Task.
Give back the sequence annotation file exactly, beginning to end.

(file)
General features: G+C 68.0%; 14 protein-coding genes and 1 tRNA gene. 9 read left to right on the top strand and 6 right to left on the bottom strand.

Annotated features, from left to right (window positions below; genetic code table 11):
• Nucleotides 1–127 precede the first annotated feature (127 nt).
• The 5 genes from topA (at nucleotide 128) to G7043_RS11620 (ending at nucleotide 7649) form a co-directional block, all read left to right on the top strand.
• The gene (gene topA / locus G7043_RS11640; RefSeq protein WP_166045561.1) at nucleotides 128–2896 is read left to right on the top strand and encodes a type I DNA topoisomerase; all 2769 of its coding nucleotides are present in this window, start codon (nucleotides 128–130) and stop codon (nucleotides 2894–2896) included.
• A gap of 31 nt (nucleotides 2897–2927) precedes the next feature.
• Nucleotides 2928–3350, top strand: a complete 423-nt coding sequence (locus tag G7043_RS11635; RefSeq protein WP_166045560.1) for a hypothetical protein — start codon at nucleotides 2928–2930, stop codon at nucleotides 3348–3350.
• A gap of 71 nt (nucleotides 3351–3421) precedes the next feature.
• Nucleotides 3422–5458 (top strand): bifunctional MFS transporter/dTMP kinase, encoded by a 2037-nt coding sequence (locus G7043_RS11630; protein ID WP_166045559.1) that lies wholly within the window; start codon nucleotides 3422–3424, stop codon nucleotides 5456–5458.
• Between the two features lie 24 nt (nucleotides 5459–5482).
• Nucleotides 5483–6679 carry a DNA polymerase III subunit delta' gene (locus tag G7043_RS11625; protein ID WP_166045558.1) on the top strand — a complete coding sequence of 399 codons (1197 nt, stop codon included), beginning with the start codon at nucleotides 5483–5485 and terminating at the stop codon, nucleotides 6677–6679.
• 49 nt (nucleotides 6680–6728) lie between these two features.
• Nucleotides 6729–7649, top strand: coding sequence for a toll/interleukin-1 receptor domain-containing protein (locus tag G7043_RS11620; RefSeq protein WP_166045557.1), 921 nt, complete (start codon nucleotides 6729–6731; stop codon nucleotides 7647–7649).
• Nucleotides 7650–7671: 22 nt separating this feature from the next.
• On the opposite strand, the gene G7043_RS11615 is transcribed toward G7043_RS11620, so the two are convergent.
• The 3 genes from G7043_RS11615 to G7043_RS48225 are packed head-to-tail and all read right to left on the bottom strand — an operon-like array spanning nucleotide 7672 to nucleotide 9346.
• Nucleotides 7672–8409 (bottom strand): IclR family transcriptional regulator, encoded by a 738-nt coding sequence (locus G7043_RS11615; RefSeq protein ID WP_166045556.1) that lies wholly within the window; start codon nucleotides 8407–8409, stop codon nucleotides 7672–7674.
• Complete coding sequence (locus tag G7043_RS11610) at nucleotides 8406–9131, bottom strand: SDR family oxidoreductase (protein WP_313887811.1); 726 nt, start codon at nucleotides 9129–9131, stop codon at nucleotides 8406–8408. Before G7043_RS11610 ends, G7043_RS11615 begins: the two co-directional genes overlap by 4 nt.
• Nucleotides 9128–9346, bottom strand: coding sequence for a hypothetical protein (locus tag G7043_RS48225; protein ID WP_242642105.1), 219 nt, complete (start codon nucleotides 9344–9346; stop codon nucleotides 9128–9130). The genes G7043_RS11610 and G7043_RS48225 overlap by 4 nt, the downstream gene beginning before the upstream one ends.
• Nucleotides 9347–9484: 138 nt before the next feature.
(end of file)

General features: G+C 68.0%; 14 protein-coding genes and 1 tRNA gene. 9 read left to right on the top strand and 6 right to left on the bottom strand.

Annotated features, from left to right (window positions below; genetic code table 11):
• Nucleotides 1–127 precede the first annotated feature (127 nt).
• The 5 genes from topA (at nucleotide 128) to G7043_RS11620 (ending at nucleotide 7649) form a co-directional block, all read left to right on the top strand.
• The gene (gene topA / locus G7043_RS11640; RefSeq protein WP_166045561.1) at nucleotides 128–2896 is read left to right on the top strand and encodes a type I DNA topoisomerase; all 2769 of its coding nucleotides are present in this window, start codon (nucleotides 128–130) and stop codon (nucleotides 2894–2896) included.
• A gap of 31 nt (nucleotides 2897–2927) precedes the next feature.
• Nucleotides 2928–3350, top strand: a complete 423-nt coding sequence (locus tag G7043_RS11635; RefSeq protein WP_166045560.1) for a hypothetical protein — start codon at nucleotides 2928–2930, stop codon at nucleotides 3348–3350.
• A gap of 71 nt (nucleotides 3351–3421) precedes the next feature.
• Nucleotides 3422–5458 (top strand): bifunctional MFS transporter/dTMP kinase, encoded by a 2037-nt coding sequence (locus G7043_RS11630; protein ID WP_166045559.1) that lies wholly within the window; start codon nucleotides 3422–3424, stop codon nucleotides 5456–5458.
• Between the two features lie 24 nt (nucleotides 5459–5482).
• Nucleotides 5483–6679 carry a DNA polymerase III subunit delta' gene (locus tag G7043_RS11625; protein ID WP_166045558.1) on the top strand — a complete coding sequence of 399 codons (1197 nt, stop codon included), beginning with the start codon at nucleotides 5483–5485 and terminating at the stop codon, nucleotides 6677–6679.
• 49 nt (nucleotides 6680–6728) lie between these two features.
• Nucleotides 6729–7649, top strand: coding sequence for a toll/interleukin-1 receptor domain-containing protein (locus tag G7043_RS11620; RefSeq protein WP_166045557.1), 921 nt, complete (start codon nucleotides 6729–6731; stop codon nucleotides 7647–7649).
• Nucleotides 7650–7671: 22 nt separating this feature from the next.
• On the opposite strand, the gene G7043_RS11615 is transcribed toward G7043_RS11620, so the two are convergent.
• The 3 genes from G7043_RS11615 to G7043_RS48225 are packed head-to-tail and all read right to left on the bottom strand — an operon-like array spanning nucleotide 7672 to nucleotide 9346.
• Nucleotides 7672–8409 (bottom strand): IclR family transcriptional regulator, encoded by a 738-nt coding sequence (locus G7043_RS11615; RefSeq protein ID WP_166045556.1) that lies wholly within the window; start codon nucleotides 8407–8409, stop codon nucleotides 7672–7674.
• Complete coding sequence (locus tag G7043_RS11610) at nucleotides 8406–9131, bottom strand: SDR family oxidoreductase (protein WP_313887811.1); 726 nt, start codon at nucleotides 9129–9131, stop codon at nucleotides 8406–8408. Before G7043_RS11610 ends, G7043_RS11615 begins: the two co-directional genes overlap by 4 nt.
• Nucleotides 9128–9346, bottom strand: coding sequence for a hypothetical protein (locus tag G7043_RS48225; protein ID WP_242642105.1), 219 nt, complete (start codon nucleotides 9344–9346; stop codon nucleotides 9128–9130). The genes G7043_RS11610 and G7043_RS48225 overlap by 4 nt, the downstream gene beginning before the upstream one ends.
• Nucleotides 9347–9484: 138 nt before the next feature.